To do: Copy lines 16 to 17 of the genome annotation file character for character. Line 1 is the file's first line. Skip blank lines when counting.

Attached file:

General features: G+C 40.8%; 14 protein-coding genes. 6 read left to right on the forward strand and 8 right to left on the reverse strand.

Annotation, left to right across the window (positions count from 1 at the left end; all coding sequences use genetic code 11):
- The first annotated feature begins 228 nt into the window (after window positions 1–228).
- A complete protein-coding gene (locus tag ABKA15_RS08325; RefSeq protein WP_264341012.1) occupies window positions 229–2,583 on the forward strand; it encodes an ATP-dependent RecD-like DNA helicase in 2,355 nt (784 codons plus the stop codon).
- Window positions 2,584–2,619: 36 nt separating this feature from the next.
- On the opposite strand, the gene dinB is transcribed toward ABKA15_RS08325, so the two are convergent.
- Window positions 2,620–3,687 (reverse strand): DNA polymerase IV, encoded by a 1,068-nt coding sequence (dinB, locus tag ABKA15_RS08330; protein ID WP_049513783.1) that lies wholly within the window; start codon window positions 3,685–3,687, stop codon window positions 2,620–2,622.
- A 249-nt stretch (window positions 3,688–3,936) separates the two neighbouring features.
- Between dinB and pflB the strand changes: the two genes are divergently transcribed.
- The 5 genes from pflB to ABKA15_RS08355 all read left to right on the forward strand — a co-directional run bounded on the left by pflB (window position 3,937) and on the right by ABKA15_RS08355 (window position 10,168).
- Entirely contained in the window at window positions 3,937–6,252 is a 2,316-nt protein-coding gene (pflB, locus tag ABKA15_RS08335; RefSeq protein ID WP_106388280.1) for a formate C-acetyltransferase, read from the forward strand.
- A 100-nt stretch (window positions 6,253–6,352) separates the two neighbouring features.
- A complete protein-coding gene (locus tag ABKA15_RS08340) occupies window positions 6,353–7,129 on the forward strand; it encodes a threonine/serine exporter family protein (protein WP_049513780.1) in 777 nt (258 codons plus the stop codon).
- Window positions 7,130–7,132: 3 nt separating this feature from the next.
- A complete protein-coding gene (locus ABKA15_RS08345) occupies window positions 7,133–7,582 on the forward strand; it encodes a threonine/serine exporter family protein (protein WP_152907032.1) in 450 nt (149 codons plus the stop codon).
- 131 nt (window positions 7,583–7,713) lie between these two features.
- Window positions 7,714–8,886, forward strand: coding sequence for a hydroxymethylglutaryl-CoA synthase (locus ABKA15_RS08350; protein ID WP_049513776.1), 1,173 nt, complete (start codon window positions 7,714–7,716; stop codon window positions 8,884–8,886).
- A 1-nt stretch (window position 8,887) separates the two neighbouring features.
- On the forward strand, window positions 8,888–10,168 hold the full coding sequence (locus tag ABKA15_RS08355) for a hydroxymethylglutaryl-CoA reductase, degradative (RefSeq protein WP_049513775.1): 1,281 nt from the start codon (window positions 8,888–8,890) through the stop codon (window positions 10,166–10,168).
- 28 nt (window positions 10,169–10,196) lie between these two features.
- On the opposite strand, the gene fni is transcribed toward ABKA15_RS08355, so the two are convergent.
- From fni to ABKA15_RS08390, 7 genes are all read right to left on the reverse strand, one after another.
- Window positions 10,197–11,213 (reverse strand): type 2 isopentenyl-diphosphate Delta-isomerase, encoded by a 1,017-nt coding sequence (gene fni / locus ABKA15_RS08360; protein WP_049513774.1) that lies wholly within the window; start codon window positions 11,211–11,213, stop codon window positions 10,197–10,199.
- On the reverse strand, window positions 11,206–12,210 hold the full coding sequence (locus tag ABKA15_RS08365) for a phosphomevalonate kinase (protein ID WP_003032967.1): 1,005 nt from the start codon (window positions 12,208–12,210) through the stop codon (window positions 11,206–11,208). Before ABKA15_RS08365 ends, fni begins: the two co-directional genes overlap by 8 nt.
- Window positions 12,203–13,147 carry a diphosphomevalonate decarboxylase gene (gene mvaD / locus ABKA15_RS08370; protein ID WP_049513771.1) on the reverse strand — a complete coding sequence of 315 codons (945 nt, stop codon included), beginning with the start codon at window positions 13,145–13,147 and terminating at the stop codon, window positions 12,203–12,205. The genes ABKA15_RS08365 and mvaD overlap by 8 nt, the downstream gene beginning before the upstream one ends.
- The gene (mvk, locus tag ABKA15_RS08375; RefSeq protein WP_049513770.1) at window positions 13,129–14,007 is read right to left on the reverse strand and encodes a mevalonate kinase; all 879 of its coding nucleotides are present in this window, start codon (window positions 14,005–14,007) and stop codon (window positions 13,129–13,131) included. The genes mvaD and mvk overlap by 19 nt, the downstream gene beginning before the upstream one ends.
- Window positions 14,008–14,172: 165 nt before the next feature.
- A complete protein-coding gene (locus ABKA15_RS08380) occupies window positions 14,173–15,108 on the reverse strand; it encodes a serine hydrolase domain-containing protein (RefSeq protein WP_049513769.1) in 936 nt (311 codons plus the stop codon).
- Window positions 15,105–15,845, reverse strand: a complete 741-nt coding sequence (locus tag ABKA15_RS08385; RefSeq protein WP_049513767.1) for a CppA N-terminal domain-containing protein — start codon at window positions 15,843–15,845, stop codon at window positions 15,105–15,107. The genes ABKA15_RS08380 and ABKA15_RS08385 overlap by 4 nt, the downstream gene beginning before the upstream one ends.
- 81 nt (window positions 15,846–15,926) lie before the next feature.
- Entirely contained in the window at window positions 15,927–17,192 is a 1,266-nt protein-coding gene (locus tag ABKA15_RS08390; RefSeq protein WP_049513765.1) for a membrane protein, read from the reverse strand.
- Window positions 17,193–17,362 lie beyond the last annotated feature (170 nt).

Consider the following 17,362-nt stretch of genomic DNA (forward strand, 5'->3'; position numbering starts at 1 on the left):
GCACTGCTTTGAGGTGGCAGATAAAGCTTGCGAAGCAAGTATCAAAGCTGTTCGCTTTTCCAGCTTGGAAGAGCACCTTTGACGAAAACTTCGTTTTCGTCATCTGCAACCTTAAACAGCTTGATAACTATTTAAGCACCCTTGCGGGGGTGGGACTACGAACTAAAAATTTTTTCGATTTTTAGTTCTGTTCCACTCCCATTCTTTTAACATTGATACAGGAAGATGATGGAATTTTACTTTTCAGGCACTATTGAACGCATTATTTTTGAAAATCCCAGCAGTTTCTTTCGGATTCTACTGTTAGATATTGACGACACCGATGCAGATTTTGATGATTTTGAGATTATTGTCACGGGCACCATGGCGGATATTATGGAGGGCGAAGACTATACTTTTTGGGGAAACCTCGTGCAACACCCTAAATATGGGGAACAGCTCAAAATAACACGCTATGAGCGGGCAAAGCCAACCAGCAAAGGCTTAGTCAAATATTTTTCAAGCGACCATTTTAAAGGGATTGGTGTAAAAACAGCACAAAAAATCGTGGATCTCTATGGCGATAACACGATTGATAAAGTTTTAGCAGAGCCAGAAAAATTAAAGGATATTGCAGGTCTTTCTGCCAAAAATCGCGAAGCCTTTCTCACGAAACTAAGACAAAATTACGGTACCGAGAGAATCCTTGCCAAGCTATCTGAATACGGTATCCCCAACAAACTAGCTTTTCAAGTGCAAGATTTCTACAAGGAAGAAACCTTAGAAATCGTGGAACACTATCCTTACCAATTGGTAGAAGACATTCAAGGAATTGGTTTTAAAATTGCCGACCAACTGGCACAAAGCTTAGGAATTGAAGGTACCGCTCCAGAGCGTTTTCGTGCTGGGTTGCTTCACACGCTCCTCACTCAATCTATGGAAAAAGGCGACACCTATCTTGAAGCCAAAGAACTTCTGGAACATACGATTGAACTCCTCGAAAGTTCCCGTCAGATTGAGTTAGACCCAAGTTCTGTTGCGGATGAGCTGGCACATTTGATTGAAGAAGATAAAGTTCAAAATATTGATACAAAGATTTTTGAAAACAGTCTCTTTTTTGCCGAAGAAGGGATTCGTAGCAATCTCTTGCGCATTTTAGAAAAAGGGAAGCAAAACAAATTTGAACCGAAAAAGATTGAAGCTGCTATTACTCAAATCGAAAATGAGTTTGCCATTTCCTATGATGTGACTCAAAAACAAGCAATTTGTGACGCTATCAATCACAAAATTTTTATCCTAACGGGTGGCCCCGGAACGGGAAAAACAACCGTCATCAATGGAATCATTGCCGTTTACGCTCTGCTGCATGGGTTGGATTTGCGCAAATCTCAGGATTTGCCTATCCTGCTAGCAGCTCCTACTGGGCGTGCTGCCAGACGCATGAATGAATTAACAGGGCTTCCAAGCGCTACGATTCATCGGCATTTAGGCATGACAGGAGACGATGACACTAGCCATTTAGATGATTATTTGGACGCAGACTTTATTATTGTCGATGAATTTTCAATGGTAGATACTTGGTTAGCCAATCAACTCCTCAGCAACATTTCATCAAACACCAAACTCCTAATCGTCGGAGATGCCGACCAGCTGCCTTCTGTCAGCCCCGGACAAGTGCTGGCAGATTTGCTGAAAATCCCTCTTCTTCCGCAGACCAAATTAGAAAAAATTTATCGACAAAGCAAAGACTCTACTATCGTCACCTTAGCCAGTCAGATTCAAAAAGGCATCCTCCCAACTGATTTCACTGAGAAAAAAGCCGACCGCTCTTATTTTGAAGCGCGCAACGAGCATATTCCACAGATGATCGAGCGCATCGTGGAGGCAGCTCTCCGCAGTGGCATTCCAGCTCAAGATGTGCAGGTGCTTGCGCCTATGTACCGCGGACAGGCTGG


- 131 nt (window positions 7,583–7,713) lie between these two features.
- Window positions 7,714–8,886, forward strand: coding sequence for a hydroxymethylglutaryl-CoA synthase (locus ABKA15_RS08350; protein ID WP_049513776.1), 1,173 nt, complete (start codon window positions 7,714–7,716; stop codon window positions 8,884–8,886).